Expectation versus Reality for Payments Data Monetisation: Identifying the Data Led Services Corporates Want

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7 June 2021

Key research questions

  • How do banks view the opportunities in payments data monetisation?
  • What do corporate clients want, and what will they pay to access?
  • How can banks take advantage?


Now is the time to invest in payments data monetisation. The concept of leveraging payments data to enhance services for corporate clients is well understood, but progress for many banks has been limited by a combination of budgetary and technical challenges.

Nevertheless, the need to address both squeezed margins and growing corporate expectations is driving renewed investment in this area, supported by the expansion of real time payments and ISO 20022 message formats. There has been an explosion of activity in recent months, and no bank can afford to be left behind.

To understand the scale of the payments data monetisation opportunity, Celent has surveyed a combination of banks and corporate end users. Interviews with treasurers and CFOs at 217 large corporate entities have identified common business challenges, demand for new services, and—crucially—willingness to pay for service enhancements. In parallel, a survey of 168 senior bank executives has given us a unique understanding of how banks plan to address these growing customer needs.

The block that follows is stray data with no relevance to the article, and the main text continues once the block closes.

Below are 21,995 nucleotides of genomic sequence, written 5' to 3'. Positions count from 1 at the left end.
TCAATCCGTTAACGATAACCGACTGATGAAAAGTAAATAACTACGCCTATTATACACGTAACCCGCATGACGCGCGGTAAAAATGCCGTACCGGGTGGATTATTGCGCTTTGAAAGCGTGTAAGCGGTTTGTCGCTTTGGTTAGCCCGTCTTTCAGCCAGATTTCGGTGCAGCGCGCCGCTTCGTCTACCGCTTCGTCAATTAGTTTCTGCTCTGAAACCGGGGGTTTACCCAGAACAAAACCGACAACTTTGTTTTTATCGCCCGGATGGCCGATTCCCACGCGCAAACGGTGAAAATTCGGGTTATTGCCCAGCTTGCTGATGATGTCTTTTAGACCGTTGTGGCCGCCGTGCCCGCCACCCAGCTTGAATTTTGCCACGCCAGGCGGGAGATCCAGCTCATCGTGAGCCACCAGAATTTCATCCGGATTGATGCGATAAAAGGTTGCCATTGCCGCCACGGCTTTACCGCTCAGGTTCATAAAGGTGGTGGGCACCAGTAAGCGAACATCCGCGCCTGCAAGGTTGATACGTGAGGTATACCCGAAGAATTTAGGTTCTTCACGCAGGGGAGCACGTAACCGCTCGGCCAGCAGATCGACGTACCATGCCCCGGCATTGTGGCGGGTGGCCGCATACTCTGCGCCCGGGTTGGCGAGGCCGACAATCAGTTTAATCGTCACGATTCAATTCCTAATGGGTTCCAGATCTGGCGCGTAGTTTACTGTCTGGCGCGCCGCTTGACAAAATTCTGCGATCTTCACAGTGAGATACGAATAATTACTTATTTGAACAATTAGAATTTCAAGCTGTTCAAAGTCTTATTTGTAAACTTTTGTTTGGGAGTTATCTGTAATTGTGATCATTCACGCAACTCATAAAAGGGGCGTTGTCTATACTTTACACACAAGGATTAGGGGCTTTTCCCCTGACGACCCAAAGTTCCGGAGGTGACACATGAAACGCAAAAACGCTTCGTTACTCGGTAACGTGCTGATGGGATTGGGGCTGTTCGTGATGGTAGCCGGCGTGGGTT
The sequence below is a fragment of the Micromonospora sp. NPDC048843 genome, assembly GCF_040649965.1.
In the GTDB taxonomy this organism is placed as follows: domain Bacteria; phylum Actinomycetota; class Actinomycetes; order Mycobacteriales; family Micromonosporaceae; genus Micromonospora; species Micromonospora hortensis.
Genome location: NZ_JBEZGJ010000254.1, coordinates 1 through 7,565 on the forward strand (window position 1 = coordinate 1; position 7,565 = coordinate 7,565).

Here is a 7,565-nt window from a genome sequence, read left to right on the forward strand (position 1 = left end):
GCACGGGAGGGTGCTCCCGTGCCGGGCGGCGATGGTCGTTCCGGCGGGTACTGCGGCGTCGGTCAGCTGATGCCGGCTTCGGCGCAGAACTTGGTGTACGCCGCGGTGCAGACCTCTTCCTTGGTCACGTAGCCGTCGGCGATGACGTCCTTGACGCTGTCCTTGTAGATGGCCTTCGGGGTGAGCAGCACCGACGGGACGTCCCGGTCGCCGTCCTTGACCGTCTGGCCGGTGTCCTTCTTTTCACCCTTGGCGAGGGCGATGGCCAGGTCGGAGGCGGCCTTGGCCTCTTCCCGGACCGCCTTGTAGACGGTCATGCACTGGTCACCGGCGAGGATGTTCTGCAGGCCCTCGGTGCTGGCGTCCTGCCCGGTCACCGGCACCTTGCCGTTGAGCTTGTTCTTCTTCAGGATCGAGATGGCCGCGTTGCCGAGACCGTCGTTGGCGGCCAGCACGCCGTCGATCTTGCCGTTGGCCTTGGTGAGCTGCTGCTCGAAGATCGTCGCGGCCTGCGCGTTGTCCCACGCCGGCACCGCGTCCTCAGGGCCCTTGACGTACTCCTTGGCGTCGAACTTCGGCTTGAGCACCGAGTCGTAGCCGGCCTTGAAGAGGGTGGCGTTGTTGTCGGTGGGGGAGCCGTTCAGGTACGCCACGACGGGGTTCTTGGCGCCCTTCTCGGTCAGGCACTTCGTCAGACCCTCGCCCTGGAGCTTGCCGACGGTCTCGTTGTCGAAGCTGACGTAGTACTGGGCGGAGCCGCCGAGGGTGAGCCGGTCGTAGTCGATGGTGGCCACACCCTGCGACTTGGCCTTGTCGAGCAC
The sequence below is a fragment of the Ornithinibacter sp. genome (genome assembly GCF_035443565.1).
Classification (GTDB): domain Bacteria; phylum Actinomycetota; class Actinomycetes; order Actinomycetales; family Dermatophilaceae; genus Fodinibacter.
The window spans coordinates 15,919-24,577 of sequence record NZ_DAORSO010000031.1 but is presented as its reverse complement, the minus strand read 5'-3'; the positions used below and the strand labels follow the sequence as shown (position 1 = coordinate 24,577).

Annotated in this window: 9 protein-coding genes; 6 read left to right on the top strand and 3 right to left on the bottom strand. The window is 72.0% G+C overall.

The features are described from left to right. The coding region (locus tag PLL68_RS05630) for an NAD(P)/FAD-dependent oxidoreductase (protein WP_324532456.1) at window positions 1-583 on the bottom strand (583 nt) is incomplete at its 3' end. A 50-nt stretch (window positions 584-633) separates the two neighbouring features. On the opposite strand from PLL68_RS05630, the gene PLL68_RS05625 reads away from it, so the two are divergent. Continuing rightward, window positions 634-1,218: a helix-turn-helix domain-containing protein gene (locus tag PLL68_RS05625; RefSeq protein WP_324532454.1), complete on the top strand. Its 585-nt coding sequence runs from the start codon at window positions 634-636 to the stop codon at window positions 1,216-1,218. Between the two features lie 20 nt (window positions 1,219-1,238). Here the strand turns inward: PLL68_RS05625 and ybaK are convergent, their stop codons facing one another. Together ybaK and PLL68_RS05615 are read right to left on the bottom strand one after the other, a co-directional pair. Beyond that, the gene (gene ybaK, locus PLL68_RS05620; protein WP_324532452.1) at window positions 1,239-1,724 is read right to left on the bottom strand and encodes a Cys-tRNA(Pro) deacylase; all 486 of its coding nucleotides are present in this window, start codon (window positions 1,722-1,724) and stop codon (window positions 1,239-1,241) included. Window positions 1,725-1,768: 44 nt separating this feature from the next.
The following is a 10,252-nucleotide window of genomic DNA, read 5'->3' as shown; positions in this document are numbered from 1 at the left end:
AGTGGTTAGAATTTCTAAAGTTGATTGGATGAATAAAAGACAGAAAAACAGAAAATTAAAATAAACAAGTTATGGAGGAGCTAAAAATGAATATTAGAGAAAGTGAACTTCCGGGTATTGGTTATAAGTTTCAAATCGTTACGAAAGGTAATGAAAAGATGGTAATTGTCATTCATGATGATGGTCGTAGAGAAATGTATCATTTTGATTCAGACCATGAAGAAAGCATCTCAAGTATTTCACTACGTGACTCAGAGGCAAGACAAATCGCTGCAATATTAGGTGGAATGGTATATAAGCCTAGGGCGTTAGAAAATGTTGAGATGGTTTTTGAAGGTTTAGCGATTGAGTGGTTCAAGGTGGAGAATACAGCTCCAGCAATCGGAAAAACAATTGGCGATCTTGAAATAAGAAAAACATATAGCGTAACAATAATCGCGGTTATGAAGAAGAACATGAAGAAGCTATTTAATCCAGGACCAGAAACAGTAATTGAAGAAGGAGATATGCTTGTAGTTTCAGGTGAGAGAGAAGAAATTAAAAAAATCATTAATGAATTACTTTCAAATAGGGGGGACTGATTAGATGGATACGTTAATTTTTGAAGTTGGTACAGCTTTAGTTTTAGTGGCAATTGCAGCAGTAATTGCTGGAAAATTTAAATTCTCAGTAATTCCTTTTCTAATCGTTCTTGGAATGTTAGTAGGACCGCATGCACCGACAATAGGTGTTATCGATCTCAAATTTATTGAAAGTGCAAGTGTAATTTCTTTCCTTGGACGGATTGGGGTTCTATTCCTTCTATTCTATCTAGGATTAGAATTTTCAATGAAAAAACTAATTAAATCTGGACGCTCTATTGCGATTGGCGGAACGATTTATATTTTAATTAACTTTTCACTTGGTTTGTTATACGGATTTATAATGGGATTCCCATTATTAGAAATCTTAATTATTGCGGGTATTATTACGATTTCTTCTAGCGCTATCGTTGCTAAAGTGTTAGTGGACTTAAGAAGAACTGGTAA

There are two key findings from this research.

The first is that inaction on the part of banks is no longer an option. Corporate clients are prepared to pay for many value-adding service enhancements but there are several other areas that are becoming hygiene factors, such as virtual accounts and improved onboarding. A failure to deliver will see clients look to move their business to partners that can provide these services.

In other words, while there is a strong case to invest in order to support revenue growth, there is an equally strong case for banks to invest in order to protect their existing business.

The second key finding is that data monetisation is not a product. It is a product strategy and needs to be treated as such. Banks that view payments data monetisation through the lens of one-off initiatives and tactical product enhancements will struggle to deliver an ROI and will miss the much larger opportunity to be competitive in the long term. Ultimately, the objective is about more than revenue. The real opportunity is to move the relationship with corporate clients away from banking being about the consumption of products and towards acting as true partners for customers.